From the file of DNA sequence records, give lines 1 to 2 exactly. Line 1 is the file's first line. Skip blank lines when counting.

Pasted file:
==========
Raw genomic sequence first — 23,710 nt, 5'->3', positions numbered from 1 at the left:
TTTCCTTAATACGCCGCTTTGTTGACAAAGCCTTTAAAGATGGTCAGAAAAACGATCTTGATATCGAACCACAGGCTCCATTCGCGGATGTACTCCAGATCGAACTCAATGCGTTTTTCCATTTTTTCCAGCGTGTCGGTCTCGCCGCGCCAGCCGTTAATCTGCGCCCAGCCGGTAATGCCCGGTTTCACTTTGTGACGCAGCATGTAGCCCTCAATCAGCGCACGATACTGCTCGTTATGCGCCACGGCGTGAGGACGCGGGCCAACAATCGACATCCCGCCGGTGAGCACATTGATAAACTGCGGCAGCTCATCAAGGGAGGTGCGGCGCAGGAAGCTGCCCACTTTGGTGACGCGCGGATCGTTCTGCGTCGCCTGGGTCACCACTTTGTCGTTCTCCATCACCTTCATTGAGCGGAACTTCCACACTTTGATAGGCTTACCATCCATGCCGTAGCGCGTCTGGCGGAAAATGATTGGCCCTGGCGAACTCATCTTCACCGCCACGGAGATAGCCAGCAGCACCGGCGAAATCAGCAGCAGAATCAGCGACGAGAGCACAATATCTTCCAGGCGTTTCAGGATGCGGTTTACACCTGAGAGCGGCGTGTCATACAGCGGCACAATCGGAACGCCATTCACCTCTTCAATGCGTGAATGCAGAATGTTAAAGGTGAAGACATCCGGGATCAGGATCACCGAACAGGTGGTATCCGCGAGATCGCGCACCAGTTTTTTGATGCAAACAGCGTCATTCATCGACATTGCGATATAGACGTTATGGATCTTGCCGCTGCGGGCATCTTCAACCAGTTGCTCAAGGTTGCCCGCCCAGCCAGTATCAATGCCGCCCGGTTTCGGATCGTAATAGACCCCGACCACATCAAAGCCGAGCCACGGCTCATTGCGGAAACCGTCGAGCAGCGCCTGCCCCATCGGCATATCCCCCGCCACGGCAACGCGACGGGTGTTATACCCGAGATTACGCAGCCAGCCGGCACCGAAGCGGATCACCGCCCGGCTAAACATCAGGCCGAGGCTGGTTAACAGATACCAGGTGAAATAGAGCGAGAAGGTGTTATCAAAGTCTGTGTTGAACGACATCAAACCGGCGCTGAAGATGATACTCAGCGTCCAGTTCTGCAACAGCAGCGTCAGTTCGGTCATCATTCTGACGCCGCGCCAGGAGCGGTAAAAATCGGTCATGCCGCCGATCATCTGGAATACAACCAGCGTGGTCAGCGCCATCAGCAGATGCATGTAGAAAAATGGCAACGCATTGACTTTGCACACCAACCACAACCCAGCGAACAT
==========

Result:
Raw genomic sequence first — 23,710 nt, 5'->3', positions numbered from 1 at the left:
TTTCCTTAATACGCCGCTTTGTTGACAAAGCCTTTAAAGATGGTCAGAAAAACGATCTTGATATCGAACCACAGGCTCCATTCGCGGATGTACTCCAGATCGAACTCAATGCGTTTTTCCATTTTTTCCAGCGTGTCGGTCTCGCCGCGCCAGCCGTTAATCTGCGCCCAGCCGGTAATGCCCGGTTTCACTTTGTGACGCAGCATGTAGCCCTCAATCAGCGCACGATACTGCTCGTTATGCGCCACGGCGTGAGGACGCGGGCCAACAATCGACATCCCGCCGGTGAGCACATTGATAAACTGCGGCAGCTCATCAAGGGAGGTGCGGCGCAGGAAGCTGCCCACTTTGGTGACGCGCGGATCGTTCTGCGTCGCCTGGGTCACCACTTTGTCGTTCTCCATCACCTTCATTGAGCGGAACTTCCACACTTTGATAGGCTTACCATCCATGCCGTAGCGCGTCTGGCGGAAAATGATTGGCCCTGGCGAACTCATCTTCACCGCCACGGAGATAGCCAGCAGCACCGGCGAAATCAGCAGCAGAATCAGCGACGAGAGCACAATATCTTCCAGGCGTTTCAGGATGCGGTTTACACCTGAGAGCGGCGTGTCATACAGCGGCACAATCGGAACGCCATTCACCTCTTCAATGCGTGAATGCAGAATGTTAAAGGTGAAGACATCCGGGATCAGGATCACCGAACAGGTGGTATCCGCGAGATCGCGCACCAGTTTTTTGATGCAAACAGCGTCATTCATCGACATTGCGATATAGACGTTATGGATCTTGCCGCTGCGGGCATCTTCAACCAGTTGCTCAAGGTTGCCCGCCCAGCCAGTATCAATGCCGCCCGGTTTCGGATCGTAATAGACCCCGACCACATCAAAGCCGAGCCACGGCTCATTGCGGAAACCGTCGAGCAGCGCCTGCCCCATCGGCATATCCCCCGCCACGGCAACGCGACGGGTGTTATACCCGAGATTACGCAGCCAGCCGGCACCGAAGCGGATCACCGCCCGGCTAAACATCAGGCCGAGGCTGGTTAACAGATACCAGGTGAAATAGAGCGAGAAGGTGTTATCAAAGTCTGTGTTGAACGACATCAAACCGGCGCTGAAGATGATACTCAGCGTCCAGTTCTGCAACAGCAGCGTCAGTTCGGTCATCATTCTGACGCCGCGCCAGGAGCGGTAAAAATCGGTCATGCCGCCGATCATCTGGAATACAACCAGCGTGGTCAGCGCCATCAGCAGATGCATGTAGAAAAATGGCAACGCATTGACTTTGCACACCAACCACAACCCAGCGAACAT